Jeff’s Response to the Meadowlands

I really enjoyed the book because I didn’t feel bogged down with a lot of facts, that it was just a combination of all the expeditions Sullivan had to the area. Also it opened my eyes to see that wilderness could be different for different people. It is in the eyes of the beholder. I never new that an old dump could be a nature experience to someone, but the book shows that as old as the meadow-lands are, they are so much to tell. Even being on old dump there is still life there. This area has been an attraction for outdoor TV shows because it holds a lot of wildlife mostly waterfowl and is situated just outside of New York city.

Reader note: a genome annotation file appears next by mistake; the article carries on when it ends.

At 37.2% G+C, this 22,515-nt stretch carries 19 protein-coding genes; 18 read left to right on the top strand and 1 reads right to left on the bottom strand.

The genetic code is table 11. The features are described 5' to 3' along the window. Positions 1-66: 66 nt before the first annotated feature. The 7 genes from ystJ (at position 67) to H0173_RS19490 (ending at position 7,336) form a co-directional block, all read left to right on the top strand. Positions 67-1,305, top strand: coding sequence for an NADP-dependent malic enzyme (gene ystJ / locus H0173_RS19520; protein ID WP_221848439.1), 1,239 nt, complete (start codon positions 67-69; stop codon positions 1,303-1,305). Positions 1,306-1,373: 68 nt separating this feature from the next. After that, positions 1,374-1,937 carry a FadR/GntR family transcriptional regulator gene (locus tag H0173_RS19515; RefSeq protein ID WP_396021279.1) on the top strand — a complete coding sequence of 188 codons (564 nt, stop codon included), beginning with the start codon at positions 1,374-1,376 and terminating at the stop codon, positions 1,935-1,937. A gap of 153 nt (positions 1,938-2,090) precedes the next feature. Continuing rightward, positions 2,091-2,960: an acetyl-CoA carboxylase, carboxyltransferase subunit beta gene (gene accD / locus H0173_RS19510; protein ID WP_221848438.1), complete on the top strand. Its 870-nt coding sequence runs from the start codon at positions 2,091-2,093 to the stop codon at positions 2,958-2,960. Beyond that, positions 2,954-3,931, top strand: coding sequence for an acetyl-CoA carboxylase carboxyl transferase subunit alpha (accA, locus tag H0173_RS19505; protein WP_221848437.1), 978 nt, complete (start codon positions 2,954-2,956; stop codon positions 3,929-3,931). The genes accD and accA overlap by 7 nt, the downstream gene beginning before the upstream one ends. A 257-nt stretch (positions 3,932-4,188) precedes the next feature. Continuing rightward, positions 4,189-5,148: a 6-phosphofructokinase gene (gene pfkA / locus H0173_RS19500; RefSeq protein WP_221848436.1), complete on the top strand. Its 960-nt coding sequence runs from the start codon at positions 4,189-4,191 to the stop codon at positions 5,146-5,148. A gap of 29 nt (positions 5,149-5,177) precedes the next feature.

I also feel that the supplementary material went along very well with the book. I liked how Cronon expressed to us that wilderness is a human construct. There is no place in the U.S. that hasn’t been touch by humans. Most of the old growth forests are gone, and what we perceive as wilderness is just second growth. Humans also attach terms to anything in an attempt to describe it, and make it make sense for the human world. Wilderness is something humans build up so others have a place to visualize or go see. In fact, wilderness can be anything a person wants it to be. Just like the Meadow-lands; They were Sullivan’s wilderness and the place he missed the most when he wasn’t there. The meadows hold a lot of history and Sullivan attempted to learn about it and present it in a well organized fashion to the rest of the human world.


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